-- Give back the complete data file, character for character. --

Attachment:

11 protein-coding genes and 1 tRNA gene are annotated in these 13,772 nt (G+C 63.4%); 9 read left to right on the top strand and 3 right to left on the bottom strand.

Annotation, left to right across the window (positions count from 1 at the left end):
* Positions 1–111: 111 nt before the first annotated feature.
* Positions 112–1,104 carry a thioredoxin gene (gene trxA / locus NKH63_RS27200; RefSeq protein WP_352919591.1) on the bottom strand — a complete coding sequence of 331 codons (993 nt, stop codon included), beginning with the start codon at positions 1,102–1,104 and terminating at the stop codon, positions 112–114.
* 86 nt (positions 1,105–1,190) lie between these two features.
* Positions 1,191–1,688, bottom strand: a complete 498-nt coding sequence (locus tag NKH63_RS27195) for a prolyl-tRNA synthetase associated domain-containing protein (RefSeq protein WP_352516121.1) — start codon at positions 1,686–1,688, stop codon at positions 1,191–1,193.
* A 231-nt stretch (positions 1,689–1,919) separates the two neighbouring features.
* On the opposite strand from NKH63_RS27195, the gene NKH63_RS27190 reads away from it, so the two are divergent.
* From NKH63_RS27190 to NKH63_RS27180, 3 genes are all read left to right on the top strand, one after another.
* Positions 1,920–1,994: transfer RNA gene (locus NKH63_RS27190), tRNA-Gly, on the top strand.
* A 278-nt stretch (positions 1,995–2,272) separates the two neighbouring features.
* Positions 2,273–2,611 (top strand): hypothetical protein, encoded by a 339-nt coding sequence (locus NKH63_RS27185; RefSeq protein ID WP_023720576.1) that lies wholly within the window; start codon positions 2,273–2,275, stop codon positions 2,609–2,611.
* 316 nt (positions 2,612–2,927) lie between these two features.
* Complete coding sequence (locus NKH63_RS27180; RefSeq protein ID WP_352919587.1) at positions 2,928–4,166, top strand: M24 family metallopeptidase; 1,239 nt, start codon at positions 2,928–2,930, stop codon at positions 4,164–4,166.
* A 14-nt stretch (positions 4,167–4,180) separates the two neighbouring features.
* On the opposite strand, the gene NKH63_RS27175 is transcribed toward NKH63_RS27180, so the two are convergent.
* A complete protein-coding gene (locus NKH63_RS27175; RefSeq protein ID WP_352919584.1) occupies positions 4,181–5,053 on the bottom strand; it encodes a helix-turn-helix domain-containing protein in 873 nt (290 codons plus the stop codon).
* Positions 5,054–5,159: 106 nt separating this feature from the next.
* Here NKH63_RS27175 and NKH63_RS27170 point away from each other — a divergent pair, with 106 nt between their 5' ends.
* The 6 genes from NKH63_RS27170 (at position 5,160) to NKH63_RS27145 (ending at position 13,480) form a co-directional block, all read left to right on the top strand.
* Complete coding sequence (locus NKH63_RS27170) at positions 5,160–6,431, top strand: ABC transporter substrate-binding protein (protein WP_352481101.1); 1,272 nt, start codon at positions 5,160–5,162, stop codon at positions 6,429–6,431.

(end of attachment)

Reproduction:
11 protein-coding genes and 1 tRNA gene are annotated in these 13,772 nt (G+C 63.4%); 9 read left to right on the top strand and 3 right to left on the bottom strand.

Annotation, left to right across the window (positions count from 1 at the left end):
* Positions 1–111: 111 nt before the first annotated feature.
* Positions 112–1,104 carry a thioredoxin gene (gene trxA / locus NKH63_RS27200; RefSeq protein WP_352919591.1) on the bottom strand — a complete coding sequence of 331 codons (993 nt, stop codon included), beginning with the start codon at positions 1,102–1,104 and terminating at the stop codon, positions 112–114.
* 86 nt (positions 1,105–1,190) lie between these two features.
* Positions 1,191–1,688, bottom strand: a complete 498-nt coding sequence (locus tag NKH63_RS27195) for a prolyl-tRNA synthetase associated domain-containing protein (RefSeq protein WP_352516121.1) — start codon at positions 1,686–1,688, stop codon at positions 1,191–1,193.
* A 231-nt stretch (positions 1,689–1,919) separates the two neighbouring features.
* On the opposite strand from NKH63_RS27195, the gene NKH63_RS27190 reads away from it, so the two are divergent.
* From NKH63_RS27190 to NKH63_RS27180, 3 genes are all read left to right on the top strand, one after another.
* Positions 1,920–1,994: transfer RNA gene (locus NKH63_RS27190), tRNA-Gly, on the top strand.
* A 278-nt stretch (positions 1,995–2,272) separates the two neighbouring features.
* Positions 2,273–2,611 (top strand): hypothetical protein, encoded by a 339-nt coding sequence (locus NKH63_RS27185; RefSeq protein ID WP_023720576.1) that lies wholly within the window; start codon positions 2,273–2,275, stop codon positions 2,609–2,611.
* 316 nt (positions 2,612–2,927) lie between these two features.
* Complete coding sequence (locus NKH63_RS27180; RefSeq protein ID WP_352919587.1) at positions 2,928–4,166, top strand: M24 family metallopeptidase; 1,239 nt, start codon at positions 2,928–2,930, stop codon at positions 4,164–4,166.
* A 14-nt stretch (positions 4,167–4,180) separates the two neighbouring features.
* On the opposite strand, the gene NKH63_RS27175 is transcribed toward NKH63_RS27180, so the two are convergent.
* A complete protein-coding gene (locus NKH63_RS27175; RefSeq protein ID WP_352919584.1) occupies positions 4,181–5,053 on the bottom strand; it encodes a helix-turn-helix domain-containing protein in 873 nt (290 codons plus the stop codon).
* Positions 5,054–5,159: 106 nt separating this feature from the next.
* Here NKH63_RS27175 and NKH63_RS27170 point away from each other — a divergent pair, with 106 nt between their 5' ends.
* The 6 genes from NKH63_RS27170 (at position 5,160) to NKH63_RS27145 (ending at position 13,480) form a co-directional block, all read left to right on the top strand.
* Complete coding sequence (locus NKH63_RS27170) at positions 5,160–6,431, top strand: ABC transporter substrate-binding protein (protein WP_352481101.1); 1,272 nt, start codon at positions 5,160–5,162, stop codon at positions 6,429–6,431.